In general, Rakhmon’s annual address to parliament presented the same set of issues that the country has been trying to resolve since independence. As in last year’s speech, the current proposals for export increases, industrialization, energy independence, and resolution of the transportation impasse lacked specific plans for action and follow-up reviews. Besides, several factors and actors supposedly assisting the economic development process have collapsed or struggle to function, as seen in the example of the TAT railroad and Barki Tojik. Therefore, Rakhmon’s proposals constitute the acknowledgment of problems rather solutions to them.

Published in Field Reports

By Oleg Salimov (01/22/2015 issue of the CACI Analyst)

Tajikistan’s ruling National Democratic Party of (NDPT) held its 12th convention on December 13, 2014. The convention of the largest parliamentary party, holding 45 parliamentary seats out of 63, was led by its chairman, Tajikistan’s President Emomali Rakhmon. The upcoming national and local parliamentary elections in February 2015 were the central theme of the convention. The delegates discussed the parliamentary work done by the party in the last five years and reviewed the party’s program and agenda for the upcoming parliamentary elections. The current convention also marked the twentieth anniversary of NDPT.

Alongside the NDPT convention in Dushanbe, the second week of December was marred by the increased harassment of opposition political parties and their members. Tajik police held in custody numerous members of the Islamic Renaissance Party of Tajikistan (IRP), who were headed to IRP’s own convention in Dushanbe, in Djirgatal and Asht districts for several hours without explanation. Also, the deputy chairman of the Social-Democratic Party of Tajikistan Shokirjon Khakimov reported an attempted arrest and harassment by police officers before his scheduled roundtable meeting at the Central Election Committee in Dushanbe on December 11. Khakimov is convinced that these incidents were preplanned, likely to repeat, and aimed to intimidate parliamentary candidates.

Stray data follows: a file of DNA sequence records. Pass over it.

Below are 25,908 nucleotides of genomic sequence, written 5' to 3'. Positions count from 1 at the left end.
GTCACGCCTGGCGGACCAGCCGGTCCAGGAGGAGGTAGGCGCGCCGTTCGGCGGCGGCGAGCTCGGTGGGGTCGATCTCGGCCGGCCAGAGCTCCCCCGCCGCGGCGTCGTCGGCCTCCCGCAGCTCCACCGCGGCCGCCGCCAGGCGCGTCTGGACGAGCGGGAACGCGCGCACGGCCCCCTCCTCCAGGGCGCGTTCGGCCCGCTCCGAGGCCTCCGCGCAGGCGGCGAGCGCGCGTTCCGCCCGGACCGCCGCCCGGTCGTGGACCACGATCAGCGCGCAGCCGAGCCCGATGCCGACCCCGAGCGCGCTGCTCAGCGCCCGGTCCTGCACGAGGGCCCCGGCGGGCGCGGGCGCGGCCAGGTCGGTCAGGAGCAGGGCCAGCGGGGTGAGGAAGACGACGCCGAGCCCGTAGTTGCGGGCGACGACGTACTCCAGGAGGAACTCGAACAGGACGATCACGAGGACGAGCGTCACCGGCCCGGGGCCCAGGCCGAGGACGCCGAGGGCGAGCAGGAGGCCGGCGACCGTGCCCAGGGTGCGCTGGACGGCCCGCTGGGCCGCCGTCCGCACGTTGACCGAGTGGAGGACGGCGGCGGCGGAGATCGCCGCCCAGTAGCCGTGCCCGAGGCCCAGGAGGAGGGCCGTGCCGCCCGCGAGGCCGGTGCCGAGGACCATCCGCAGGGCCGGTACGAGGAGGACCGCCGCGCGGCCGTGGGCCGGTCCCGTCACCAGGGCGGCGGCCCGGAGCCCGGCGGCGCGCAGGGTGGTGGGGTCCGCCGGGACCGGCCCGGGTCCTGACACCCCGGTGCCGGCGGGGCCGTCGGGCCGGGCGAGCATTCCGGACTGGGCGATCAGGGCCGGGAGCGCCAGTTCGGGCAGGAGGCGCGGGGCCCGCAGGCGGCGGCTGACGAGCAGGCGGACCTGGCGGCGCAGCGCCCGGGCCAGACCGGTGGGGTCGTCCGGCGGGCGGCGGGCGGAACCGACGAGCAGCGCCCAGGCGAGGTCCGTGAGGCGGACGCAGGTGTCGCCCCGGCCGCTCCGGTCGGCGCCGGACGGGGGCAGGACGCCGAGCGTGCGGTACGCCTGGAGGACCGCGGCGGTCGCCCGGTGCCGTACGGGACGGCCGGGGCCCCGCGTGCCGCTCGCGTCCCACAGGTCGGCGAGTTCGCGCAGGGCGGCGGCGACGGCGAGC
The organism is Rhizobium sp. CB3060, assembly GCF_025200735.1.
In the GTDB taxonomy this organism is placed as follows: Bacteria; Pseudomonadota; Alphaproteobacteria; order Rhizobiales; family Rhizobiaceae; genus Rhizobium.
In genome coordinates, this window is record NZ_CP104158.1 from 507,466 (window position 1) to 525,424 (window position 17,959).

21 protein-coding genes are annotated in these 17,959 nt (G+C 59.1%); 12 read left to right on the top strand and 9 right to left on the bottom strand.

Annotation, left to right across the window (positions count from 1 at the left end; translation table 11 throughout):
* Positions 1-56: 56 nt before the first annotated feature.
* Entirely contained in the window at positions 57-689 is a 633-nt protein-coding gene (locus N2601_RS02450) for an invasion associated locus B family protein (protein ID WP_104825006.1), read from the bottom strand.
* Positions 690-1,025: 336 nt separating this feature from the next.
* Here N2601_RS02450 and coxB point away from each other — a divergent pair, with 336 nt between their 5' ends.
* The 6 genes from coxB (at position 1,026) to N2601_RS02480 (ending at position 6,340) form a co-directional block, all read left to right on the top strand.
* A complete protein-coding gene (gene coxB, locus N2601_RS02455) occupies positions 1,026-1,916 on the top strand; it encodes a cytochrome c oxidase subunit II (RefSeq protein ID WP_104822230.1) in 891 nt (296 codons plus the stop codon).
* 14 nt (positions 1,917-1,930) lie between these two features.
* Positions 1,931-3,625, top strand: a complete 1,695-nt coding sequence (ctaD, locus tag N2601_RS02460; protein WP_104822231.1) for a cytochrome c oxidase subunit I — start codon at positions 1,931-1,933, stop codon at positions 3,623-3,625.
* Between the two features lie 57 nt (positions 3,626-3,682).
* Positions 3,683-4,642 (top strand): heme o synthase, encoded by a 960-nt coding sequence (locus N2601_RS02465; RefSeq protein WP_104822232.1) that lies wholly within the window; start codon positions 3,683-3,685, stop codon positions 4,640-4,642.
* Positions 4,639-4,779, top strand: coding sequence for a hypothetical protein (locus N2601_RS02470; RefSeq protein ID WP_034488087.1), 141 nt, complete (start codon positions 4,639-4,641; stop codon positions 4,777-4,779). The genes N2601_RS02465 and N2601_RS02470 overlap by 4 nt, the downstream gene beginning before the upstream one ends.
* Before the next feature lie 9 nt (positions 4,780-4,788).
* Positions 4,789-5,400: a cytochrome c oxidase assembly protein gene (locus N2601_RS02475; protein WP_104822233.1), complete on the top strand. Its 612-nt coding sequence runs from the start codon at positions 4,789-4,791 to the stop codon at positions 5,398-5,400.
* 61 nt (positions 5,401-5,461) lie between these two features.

Pressure on NDPT’s parliamentary opponents is applied also through more subtle, intellectual means. The Center on Modern Processes and Forecasting, which was founded by the Tajik Academy of Science in June 2014, has drawn attention as a result of its controversial statements on the IRP. According to its director, Khafiz Boboerov, the Center was organized with the purpose of establishing a scientific basis for the country’s development process. According to Boboerov, one of the Center’s main research priorities is to establish control over theological, and in particular Islamic, influence in state politics. The Center presents its findings and conclusions on political Islam and the IRP for the consideration of the Tajik government. The statement gives rise to suspicion that the state funded academic institution was created with the primary purpose providing intellectual support for the ruling party’s attempts to weaken its main political opponent.

At the same time, NDPT dominates the political arena in Tajikistan. The party counts nearly 250,000 members and controls 71 percent of Tajikistan’s parliament. It has continuously held a majority in the parliament since the 2000 parliamentary elections. The party includes the youth branch “Builders of Motherland” created in July 2011 and publishes its own newspaper “People’s tribune.” NDPT maintains five executive committees in all regions of the country, which unify 3,458 local representations. NDPT’s December convention was preceded by a convention held one month earlier on November 13 in Sughd region, led by deputy chairman Asror Latifzoda. The Sughd convention reviewed last year’s performance of the party’s regional committees. It also served to reinforce the number of party members ahead of the more important Dushanbe convention in December.